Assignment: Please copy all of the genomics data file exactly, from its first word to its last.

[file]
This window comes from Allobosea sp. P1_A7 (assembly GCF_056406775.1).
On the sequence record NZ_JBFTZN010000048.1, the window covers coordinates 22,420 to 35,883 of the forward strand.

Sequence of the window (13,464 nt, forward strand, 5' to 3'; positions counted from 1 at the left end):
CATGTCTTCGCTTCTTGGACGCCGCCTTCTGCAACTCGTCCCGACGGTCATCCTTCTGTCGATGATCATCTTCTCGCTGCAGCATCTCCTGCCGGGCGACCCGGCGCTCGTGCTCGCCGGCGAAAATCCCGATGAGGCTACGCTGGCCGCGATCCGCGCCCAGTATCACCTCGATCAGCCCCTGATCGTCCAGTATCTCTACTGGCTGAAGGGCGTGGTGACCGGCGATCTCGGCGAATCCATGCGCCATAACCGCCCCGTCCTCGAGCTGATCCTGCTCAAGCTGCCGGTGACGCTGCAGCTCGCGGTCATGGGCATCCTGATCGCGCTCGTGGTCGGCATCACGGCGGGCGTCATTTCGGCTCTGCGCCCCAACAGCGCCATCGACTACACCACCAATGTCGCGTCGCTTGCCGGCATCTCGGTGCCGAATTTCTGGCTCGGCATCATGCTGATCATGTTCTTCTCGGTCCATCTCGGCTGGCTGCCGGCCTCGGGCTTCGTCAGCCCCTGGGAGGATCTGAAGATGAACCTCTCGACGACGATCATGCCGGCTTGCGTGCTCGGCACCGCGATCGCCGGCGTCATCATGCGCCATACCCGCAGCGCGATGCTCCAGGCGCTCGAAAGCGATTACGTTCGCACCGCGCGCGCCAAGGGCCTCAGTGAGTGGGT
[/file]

This window comes from Allobosea sp. P1_A7 (assembly GCF_056406775.1).
On the sequence record NZ_JBFTZN010000048.1, the window covers coordinates 22,420 to 35,883 of the forward strand.

Sequence of the window (13,464 nt, forward strand, 5' to 3'; positions counted from 1 at the left end):
CATGTCTTCGCTTCTTGGACGCCGCCTTCTGCAACTCGTCCCGACGGTCATCCTTCTGTCGATGATCATCTTCTCGCTGCAGCATCTCCTGCCGGGCGACCCGGCGCTCGTGCTCGCCGGCGAAAATCCCGATGAGGCTACGCTGGCCGCGATCCGCGCCCAGTATCACCTCGATCAGCCCCTGATCGTCCAGTATCTCTACTGGCTGAAGGGCGTGGTGACCGGCGATCTCGGCGAATCCATGCGCCATAACCGCCCCGTCCTCGAGCTGATCCTGCTCAAGCTGCCGGTGACGCTGCAGCTCGCGGTCATGGGCATCCTGATCGCGCTCGTGGTCGGCATCACGGCGGGCGTCATTTCGGCTCTGCGCCCCAACAGCGCCATCGACTACACCACCAATGTCGCGTCGCTTGCCGGCATCTCGGTGCCGAATTTCTGGCTCGGCATCATGCTGATCATGTTCTTCTCGGTCCATCTCGGCTGGCTGCCGGCCTCGGGCTTCGTCAGCCCCTGGGAGGATCTGAAGATGAACCTCTCGACGACGATCATGCCGGCTTGCGTGCTCGGCACCGCGATCGCCGGCGTCATCATGCGCCATACCCGCAGCGCGATGCTCCAGGCGCTCGAAAGCGATTACGTTCGCACCGCGCGCGCCAAGGGCCTCAGTGAGTGGGT